In January 2013, the Silvio O. Conte National Fish and Wildlife Refuge acquired 38 acres in Haddam Neck, Connecticut, which includes the homestead of Venture Smith, an African slave who earned freedom for himself, his family and several other black slaves in the late-1700s. In 1798, Venture narrated his life story, noting that he owned over 100 acres of farmland and three houses. Until his death at the age of 77, Venture and his family lived in Haddam Neck, supported by farming, fishing, lumbering, and river commerce.

Journey's End, the homestead of Alexander and Daisy Turner, which Service funds helped to protect.

The only remaining building at Journey’s End, the homestead of Alexander and Daisy Turner, which Service funds helped to protect. Credit: USFWS

The Service also supports preserving black history through other means as well.  With funds authorized by the Endangered Species Act, the Service is helping the Vermont Fish & Wildlife Department acquire and preserve “Journey’s End,” the homestead of Alexander and Daisy Turner, a family that came up the Underground Railroad all the way to Vermont. Once acquired, the land will become part of a new wildlife management area.

Preserving cultural history is of great importance on Service lands.  While visiting our lands and national wildlife refuges during black history month and throughout the year, be sure to learn about the cultural history these wild places conserve. To find a national wildlife refuge near you, visit www.fws.gov/refuges.

*Sources:
William J. Switala, The Underground Railroad in Delaware, Maryland, and West Virginia.  Stackpole Books, Mechanicsburg, Pennsylvania, 2004.

Best of 2012: 10) When one plus one can equal three

We’re bringing in the new year with a look back at our milestones for 2012. Check back each day for featured events and activities from across the Northeast!

Biologists working to open 18 miles of Little Sucker Brook in Waddington, N.Y., to reconnect water for fish and other wildlife. The U.S. Fish and Wildlife Service's Partners for Fish and Wildlife Program led the project. Credit: USFWS

Biologists working to open 18 miles of Little Sucker Brook in Waddington, N.Y., to reconnect water for fish and other wildlife. The U.S. Fish and Wildlife Service’s Partners for Fish and Wildlife Program led the project. Credit: USFWS

The U.S. Fish and Wildlife Service has a hefty mission – to work with others to conserve, protect, and enhance fish, wildlife, plants, and their habitats for the continuing benefit of the American people. And in our rapidly changing world, there’s no way we could get the job done without your help.

The Service depends on partnerships to conserve the nature of America. Throughout its storied history, the agency has been committed to a collaborative approach to safeguarding landscapes and wildlife. Our strategy is to empower Americans to become citizen conservationists. The more the Service can empower people as stewards of the land, the more effective we can be in our conservation mission.

A number of partnerships were born, cultivated and flourished last year. Here are a few that we celebrated:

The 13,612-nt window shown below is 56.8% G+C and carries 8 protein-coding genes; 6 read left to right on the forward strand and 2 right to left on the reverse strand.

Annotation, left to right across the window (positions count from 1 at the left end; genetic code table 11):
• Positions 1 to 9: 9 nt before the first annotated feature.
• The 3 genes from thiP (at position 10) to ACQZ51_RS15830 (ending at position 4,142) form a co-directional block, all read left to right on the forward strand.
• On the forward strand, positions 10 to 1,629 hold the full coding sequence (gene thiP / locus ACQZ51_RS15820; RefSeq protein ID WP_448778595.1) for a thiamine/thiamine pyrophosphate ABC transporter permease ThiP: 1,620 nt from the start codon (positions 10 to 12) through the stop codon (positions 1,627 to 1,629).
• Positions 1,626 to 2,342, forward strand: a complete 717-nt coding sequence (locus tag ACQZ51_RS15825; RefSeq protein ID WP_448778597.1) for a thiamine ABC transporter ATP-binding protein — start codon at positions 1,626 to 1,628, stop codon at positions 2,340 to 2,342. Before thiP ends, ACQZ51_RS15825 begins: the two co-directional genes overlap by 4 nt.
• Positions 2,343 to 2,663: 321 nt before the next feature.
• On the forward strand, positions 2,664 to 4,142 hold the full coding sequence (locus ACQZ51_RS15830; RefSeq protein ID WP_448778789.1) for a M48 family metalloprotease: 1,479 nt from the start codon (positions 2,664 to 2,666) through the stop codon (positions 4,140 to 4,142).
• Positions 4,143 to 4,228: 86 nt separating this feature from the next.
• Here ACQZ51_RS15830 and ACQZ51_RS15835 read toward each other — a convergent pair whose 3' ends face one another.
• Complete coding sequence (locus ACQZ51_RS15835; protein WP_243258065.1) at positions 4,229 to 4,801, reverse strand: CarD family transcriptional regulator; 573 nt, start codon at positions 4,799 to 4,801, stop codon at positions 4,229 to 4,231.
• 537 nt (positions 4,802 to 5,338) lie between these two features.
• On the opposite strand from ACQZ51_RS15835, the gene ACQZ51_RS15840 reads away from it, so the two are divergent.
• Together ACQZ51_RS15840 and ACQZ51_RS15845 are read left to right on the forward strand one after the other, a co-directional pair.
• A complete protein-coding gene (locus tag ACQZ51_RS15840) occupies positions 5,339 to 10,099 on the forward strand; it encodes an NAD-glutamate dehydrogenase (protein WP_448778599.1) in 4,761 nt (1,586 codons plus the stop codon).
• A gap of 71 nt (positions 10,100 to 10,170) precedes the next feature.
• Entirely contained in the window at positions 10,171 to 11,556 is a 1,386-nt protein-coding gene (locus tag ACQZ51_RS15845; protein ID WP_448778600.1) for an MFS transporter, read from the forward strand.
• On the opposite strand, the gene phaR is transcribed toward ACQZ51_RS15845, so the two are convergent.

Migratory Bird Joint Ventures honored 25 years of partnerships for bird conservation. These cooperative, regional partnerships work to conserve habitat for the benefit of birds, other wildlife and people. Joint ventures have become widely accepted as the model for cooperative conservation, as they use state-of-the-art science to ensure that a diversity of habitats is available to sustain migratory bird populations. Of the 22 habitat-based joint ventures, two include parts of the Northeast — the Appalachian Mountains Joint Venture and the Atlantic Coast Joint Venture. Watch the video.

Snow geese take off from Bombay Hook National Wildlife Refuge, Del. Credit: USFWS

Snow geese take off from Bombay Hook National Wildlife Refuge, Del. Credit: USFWS

The Pingree family in Maine received one of five national Joint Venture Conservation Champion Awards for private landowners on March 21, 2012. Since their large investments in Maine timberlands in 1820, the Pingree family has become one of the ten largest private landowners in the U.S., owning nearly one million acres of Maine timberland.

In 1993, the family initiated an independent, third-party green-certification of their forestland to the highest international standards. These efforts resulted in the Pingree’s Seven Islands Land Company becoming the world’s largest third-party certified sustainable forest products company.

In 2001, the Pingrees created the world’s largest conservation easement—ten years later, it is still the largest in the U.S. They sold all development rights on more than 760,000 acres—an area larger than the state of Rhode Island—to the New England Forestry Foundation, forever protecting over three percent of Maine’s land base.

The Pingree’s efforts have pioneered cooperative management agreements with the State of Maine and other landowners to protect valuable wildlife habitat such as deeryards, heron rookeries, falcon and eagle nesting sites, unique natural areas for rare and endangered species, and support for forestry and wildlife research projects. Further, their lands have been open to the public for traditional recreational uses.

You can enjoy more hunting, fishing, boating and wildlife-related recreational opportunities than ever before, thanks to 75 years of the Wildlife and Sport Fish Restoration programs. These programs, which celebrated their 75th anniversary in 2012, have made the difference between the survival and abundance of some species and many fish and wildlife populations are at historically high levels today. WSFR also helps increase the number of days and places where you can go afield or on the water to enjoy your favorite outdoor activities.